Monday, November 26, 2007

Foggy Blurry Midtown

It's not poor image quality from a cellphone, it's art. Enjoy.

Wednesday, November 21, 2007

Classical Music on Pandora

As mentioned on their blog and my mailbox, Pandora has classical music.
I'm excited. I can now be cultured and only mildly distracted at work at the same time.

The Pandora email has links to stations: (I like the Symphonic, Romantic Period)

Friday, November 9, 2007

Blackwater - The Rise Of The World's Most Powerful Mercenary Army

Bartered this book from a co-worker for 'Survivor' (see last post)

Started: 11/9/2007
Finished: 12/11/2007

I've always been lukewarm on the exposé novel genre, but maybe that just stems from my distrust of non-fiction to be entertaining. After reading the book I came to realize that I stand correct in my assumptions. This book suffers from the same problem all non-fiction literature is plagued with: there is one grand point to be made in the entire book. The rest of the book feels like a book report (albeit a well written one). Scahill makes his point early on in the book, and keeps talking about the same thing for the rest of the book. It's not as bad as the 'dead horse beating' in The World Is Flat, but there is something very off putting here. There is a distinct lack of a cohesive narrative. The book picks up in certain parts with the stories of several mercenaries, lawsuits, etc, but for the most part it reads like a research paper.

For these exact reasons, this took me like a month to read.

Wednesday, November 7, 2007

Survivor - Chuck Palahnuik

I felt as if I've had it to easy in my recent bouts with literature, so I've decided to go for something more serious.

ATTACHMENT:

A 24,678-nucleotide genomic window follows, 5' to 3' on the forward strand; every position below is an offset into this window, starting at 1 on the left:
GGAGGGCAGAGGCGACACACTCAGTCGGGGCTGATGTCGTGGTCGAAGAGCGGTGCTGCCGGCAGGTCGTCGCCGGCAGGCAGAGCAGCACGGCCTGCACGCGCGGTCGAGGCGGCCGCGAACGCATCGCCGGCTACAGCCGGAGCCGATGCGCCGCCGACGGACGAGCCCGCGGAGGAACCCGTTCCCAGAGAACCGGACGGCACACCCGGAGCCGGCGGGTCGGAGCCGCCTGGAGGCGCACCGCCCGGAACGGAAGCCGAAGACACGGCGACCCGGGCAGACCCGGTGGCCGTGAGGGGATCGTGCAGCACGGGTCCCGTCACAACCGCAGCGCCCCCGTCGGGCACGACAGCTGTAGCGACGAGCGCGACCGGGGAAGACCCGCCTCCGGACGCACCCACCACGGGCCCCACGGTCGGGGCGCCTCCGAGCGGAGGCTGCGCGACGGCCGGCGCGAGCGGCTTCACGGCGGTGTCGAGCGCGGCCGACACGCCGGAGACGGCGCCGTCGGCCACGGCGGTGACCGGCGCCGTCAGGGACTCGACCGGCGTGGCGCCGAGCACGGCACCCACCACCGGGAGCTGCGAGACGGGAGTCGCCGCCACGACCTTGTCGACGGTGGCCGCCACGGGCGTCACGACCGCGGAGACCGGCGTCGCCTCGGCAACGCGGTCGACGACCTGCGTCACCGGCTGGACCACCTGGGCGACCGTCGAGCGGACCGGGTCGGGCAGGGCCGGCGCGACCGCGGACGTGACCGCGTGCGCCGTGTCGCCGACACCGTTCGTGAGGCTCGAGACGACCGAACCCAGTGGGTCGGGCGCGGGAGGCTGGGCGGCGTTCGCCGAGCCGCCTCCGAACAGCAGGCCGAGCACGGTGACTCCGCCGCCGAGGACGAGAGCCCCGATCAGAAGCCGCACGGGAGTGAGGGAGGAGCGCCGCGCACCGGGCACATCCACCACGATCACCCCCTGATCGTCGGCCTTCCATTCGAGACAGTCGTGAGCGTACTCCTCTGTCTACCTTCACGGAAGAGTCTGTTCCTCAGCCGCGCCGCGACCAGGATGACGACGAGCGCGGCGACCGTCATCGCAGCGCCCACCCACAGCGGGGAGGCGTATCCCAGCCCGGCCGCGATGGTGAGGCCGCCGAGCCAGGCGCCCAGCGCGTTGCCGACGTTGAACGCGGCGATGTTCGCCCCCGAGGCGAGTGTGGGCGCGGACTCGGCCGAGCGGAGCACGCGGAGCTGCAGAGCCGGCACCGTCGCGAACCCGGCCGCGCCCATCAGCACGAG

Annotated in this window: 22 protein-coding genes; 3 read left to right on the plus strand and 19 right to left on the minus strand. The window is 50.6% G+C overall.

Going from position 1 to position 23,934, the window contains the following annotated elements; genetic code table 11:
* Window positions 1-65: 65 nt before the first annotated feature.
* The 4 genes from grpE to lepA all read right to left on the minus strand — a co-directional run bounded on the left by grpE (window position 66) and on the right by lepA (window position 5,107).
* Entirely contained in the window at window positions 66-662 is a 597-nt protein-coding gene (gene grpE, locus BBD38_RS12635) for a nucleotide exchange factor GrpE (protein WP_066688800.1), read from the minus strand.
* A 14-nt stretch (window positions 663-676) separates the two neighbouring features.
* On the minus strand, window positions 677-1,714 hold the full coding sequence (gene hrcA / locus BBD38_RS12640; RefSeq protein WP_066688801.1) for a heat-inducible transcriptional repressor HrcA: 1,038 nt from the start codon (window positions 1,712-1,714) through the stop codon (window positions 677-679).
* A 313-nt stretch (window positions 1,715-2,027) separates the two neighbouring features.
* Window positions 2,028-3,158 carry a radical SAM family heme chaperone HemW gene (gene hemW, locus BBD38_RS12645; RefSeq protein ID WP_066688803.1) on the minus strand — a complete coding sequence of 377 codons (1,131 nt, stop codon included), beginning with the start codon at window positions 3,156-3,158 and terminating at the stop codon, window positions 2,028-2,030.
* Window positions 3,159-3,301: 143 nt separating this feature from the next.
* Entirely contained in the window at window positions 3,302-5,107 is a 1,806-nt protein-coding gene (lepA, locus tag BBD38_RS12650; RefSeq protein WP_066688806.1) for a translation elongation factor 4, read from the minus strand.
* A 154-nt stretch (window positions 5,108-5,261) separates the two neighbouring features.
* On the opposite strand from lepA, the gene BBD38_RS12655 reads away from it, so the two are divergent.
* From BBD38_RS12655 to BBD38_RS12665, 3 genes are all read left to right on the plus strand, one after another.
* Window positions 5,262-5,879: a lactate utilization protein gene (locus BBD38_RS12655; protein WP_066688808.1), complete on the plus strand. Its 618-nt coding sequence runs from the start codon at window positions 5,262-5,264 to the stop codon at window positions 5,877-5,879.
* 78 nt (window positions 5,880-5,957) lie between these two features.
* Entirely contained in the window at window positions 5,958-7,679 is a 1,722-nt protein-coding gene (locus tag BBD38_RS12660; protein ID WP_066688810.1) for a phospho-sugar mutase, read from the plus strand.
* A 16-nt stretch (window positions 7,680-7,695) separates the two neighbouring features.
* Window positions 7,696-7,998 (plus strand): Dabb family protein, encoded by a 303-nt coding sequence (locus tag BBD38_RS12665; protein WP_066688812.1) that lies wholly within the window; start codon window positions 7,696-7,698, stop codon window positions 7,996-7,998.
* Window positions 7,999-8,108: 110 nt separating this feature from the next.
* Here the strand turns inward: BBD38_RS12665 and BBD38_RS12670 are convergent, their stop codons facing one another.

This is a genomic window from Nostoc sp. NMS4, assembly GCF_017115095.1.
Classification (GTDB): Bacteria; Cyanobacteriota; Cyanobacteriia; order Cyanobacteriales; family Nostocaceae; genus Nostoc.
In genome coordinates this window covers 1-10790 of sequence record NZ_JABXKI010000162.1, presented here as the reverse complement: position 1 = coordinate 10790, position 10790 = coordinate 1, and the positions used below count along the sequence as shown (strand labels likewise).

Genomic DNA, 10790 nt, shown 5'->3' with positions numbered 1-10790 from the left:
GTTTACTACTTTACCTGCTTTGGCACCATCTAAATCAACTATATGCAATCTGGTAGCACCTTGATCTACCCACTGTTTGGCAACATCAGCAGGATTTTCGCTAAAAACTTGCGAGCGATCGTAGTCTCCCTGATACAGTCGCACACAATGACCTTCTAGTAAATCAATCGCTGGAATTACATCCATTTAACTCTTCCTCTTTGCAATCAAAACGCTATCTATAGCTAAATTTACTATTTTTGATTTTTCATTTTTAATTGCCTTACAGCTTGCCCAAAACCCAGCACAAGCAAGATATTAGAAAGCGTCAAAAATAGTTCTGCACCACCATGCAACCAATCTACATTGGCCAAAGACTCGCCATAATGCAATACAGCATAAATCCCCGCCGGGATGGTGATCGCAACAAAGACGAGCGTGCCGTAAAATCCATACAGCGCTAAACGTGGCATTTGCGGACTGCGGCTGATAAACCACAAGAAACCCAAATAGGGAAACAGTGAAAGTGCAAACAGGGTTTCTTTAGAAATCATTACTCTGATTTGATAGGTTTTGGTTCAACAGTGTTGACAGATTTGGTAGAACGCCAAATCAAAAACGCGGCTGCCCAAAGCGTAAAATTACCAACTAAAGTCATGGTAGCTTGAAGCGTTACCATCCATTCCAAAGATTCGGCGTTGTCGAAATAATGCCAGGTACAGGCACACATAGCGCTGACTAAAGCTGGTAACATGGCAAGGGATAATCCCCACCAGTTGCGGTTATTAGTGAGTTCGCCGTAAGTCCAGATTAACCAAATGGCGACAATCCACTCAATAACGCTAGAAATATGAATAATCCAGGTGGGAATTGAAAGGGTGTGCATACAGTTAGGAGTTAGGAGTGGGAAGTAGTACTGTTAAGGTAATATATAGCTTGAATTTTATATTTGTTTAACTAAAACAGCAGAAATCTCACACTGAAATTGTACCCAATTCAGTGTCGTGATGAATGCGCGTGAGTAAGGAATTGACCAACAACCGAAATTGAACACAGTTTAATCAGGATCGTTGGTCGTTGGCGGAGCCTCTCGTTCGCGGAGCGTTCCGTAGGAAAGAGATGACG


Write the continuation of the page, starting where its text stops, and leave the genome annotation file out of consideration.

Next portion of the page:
Survivor is written backwards. The first page in the book is numbered 2xx and the pages count down to 1. This way I know how much I have left to go. It seems a fairly odd but fitting style of layout.

The narration, layout, etc are all done in a similar style to style to Fight Club. The narrative is hindsight aware retelling of events that have already happened with in the order that the narrator percieves them leading to his current state. There is the slightly offsetting amount of Home Economics details offered by the author, also in some sense similar to the information conveyed by Ed Norton's character in Fight Club.

I'm half way through the book, and it feels like I'm going to borrow another one: Choke

It seems as if Palanhuik really enjoyed Psychology in college (or is still teaching). The references and usage of the DSM and the various disorders were humorous and nostalgic. As far as social commentary, this is a much darker than what I've been recently reading.

Tuesday, November 6, 2007

Boomsday - Christopher Buckley

A modern version of Jonathan Swift's 'A Modest Proposal'.

This book centered around the idea of the surmounting Social Security debt imposed by the Baby Boomer ('46 to '62) generation on the current generation. The proposed solution involved 'Voluntary Transitioning' : having old people volunteer to kill themselves after the age of 65 for tax benefits.

A light and humorous read, the book took me about 5 days to read Oct-1 to Oct-5 2007.

up next ... Chuck Palahniuk, maybe